The average age for board members is now 62 years old, and the average director tenure is 9 years. Notably, male directors’ average board service is nearly three years longer than the average tenure for women. While some of the highest performing directors may be the longest-serving ones, in recent years, more boards have moved to eliminate mandatory retirement ages, which ends up preserving the spots of underperforming directors. With the rapid pace of economic and social change, slow-to-change boards can put entire businesses at risk. We expect average director tenure to drop significantly in the near future as disruptive forces continue to impact traditional business models and the need for more relevant board member skills and experiences accelerates.

Dynamic board refreshment practices that emphasize diversity should be a top priority. Instituting mandatory retirement ages helps, but even better would be to create a more rigorous internal self-evaluation process to clearly identify underperforming directors and facilitate their graceful exit – before an activist mounts a campaign to change the board’s composition. The benefits are two-fold: increased performance and the capacity for new talent. Boards could also increase their size either temporarily or permanently to make room for new diverse members.


There is an ever-growing pipeline of diverse talent ready to be tapped. Our organization, the Directors Academy, has over 100 highly qualified, diverse senior executives ready to move into the boardroom. Boards should require that every search start with a full slate of diverse candidates. This approach will not compromise the quality of the search in terms of skills or experience. It takes an intentional, concerted recruitment process. Boards should not expect diverse talent to self-generate from their existing networks, which are likely to be populated by white males.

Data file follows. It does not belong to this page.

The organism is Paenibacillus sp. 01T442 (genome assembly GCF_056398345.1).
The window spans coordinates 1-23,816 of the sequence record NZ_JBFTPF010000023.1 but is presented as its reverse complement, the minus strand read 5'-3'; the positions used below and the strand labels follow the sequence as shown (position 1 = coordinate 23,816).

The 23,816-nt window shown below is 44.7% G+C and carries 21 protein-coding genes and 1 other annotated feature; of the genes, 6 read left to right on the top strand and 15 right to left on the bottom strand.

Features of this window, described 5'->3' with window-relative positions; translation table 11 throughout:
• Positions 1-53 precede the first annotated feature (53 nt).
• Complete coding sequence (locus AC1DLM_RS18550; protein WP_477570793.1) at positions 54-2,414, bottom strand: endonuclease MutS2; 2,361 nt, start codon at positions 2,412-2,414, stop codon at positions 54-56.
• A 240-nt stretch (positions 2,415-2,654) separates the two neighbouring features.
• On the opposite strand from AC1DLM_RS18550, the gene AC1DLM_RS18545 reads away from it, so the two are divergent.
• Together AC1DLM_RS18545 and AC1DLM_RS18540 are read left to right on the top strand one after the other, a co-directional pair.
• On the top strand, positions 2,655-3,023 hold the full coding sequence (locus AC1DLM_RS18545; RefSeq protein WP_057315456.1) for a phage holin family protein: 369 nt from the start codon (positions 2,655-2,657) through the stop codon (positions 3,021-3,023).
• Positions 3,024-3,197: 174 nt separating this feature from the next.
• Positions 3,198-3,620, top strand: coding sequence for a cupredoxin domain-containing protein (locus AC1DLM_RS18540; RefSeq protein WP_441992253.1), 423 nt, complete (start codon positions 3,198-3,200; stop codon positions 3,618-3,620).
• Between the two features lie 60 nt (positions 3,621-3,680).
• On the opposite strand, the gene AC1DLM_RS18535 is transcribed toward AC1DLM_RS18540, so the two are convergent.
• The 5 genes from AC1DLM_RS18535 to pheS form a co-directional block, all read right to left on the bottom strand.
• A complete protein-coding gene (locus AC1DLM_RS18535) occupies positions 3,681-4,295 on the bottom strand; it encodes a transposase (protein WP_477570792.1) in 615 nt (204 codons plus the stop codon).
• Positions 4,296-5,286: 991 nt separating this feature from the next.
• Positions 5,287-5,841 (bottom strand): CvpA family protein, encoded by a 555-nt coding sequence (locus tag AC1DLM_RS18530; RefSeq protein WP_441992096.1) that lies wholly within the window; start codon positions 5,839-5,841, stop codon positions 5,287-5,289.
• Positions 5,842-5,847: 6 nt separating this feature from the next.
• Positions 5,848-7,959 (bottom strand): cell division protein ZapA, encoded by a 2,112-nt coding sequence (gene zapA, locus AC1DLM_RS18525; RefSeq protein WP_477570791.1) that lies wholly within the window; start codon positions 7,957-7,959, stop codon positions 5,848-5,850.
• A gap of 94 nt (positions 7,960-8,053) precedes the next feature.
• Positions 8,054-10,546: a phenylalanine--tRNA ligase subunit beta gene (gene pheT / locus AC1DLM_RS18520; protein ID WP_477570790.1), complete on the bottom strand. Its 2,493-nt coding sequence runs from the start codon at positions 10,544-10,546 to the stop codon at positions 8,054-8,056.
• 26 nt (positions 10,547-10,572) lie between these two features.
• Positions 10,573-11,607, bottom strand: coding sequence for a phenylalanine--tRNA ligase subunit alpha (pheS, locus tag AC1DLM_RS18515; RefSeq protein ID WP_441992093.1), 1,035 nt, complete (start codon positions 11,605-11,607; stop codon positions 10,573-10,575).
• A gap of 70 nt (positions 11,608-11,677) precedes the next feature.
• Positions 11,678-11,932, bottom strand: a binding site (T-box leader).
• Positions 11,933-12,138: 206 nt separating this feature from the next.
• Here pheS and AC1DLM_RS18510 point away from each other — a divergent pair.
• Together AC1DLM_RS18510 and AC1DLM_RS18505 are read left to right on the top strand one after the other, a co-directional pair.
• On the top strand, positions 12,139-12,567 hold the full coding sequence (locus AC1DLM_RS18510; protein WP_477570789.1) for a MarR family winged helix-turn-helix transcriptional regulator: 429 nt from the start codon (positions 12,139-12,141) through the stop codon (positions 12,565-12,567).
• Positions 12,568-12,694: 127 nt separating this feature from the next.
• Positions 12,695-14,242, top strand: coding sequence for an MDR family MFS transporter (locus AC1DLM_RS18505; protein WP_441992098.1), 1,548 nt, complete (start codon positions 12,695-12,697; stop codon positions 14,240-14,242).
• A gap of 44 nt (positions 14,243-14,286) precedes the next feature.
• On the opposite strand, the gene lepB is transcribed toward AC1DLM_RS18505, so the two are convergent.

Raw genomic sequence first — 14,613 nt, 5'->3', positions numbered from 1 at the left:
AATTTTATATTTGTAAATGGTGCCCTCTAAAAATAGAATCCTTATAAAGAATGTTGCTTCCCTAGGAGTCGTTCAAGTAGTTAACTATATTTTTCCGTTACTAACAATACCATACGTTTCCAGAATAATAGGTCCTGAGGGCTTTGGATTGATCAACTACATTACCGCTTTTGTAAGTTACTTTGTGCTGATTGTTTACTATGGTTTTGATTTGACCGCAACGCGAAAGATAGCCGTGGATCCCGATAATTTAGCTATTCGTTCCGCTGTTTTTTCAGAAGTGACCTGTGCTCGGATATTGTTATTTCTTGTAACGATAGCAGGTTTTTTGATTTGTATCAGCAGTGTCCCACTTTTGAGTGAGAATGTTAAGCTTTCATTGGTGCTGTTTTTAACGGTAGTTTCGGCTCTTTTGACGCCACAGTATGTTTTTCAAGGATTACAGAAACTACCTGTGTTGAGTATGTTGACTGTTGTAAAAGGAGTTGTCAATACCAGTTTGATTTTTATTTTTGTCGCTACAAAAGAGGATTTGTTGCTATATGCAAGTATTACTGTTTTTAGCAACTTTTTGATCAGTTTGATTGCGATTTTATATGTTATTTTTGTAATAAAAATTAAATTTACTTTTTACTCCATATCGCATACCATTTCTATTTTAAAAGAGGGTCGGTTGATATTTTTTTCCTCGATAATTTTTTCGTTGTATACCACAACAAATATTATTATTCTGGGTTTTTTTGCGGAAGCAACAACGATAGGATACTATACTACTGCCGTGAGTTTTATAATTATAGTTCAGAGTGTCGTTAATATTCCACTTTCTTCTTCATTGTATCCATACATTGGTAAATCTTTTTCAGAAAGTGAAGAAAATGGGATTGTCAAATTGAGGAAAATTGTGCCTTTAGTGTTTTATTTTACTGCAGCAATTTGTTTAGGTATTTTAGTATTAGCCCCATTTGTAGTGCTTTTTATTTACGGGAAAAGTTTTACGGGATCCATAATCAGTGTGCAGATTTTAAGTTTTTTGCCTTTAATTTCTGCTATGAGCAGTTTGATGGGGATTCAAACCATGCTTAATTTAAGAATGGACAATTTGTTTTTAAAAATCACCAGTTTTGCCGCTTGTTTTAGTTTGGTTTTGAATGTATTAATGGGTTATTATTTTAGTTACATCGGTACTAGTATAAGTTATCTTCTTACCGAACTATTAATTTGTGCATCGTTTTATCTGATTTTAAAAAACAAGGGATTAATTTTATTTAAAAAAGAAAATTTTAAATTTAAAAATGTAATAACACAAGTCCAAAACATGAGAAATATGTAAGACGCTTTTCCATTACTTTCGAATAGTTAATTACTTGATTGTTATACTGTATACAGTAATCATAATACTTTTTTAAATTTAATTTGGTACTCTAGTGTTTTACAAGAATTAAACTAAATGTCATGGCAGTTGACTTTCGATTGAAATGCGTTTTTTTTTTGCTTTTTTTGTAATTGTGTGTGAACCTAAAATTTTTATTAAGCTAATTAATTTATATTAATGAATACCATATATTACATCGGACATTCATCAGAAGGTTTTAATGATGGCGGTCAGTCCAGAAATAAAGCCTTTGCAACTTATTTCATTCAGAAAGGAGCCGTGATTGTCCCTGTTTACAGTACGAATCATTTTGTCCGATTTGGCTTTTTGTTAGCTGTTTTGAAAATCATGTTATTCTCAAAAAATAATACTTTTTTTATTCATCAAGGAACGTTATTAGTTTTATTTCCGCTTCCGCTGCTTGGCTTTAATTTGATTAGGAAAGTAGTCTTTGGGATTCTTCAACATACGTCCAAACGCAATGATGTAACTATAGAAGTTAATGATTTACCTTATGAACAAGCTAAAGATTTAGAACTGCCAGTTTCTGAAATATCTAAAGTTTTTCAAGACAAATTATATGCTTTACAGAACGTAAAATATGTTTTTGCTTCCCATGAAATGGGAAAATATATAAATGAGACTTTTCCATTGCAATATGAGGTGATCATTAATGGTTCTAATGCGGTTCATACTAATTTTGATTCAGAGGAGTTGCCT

The vast majority of new corporate directors come from the C-suites of public companies. So if the executives of these companies don’t commit to building diverse leadership teams, the talent pipeline runs the risk of stagnation. CEOs should also commit to including an outside corporate board membership as a part of their team’s executive career development, providing diverse executives essential experience to draw upon as future corporate leaders.

Ultimately, we need more than a law to increase diversity on corporate boards. While laws such the ones passed in California and in Illinois are starting points, they risk token diversity and complacency without an accompanying change of mindset and policy in the boardroom. Shifting the way we think about board composition is critical. Taking the important steps to actually make our corporate boards majority diverse is hard work, but the payoff will be significant: sustainable value over the long term.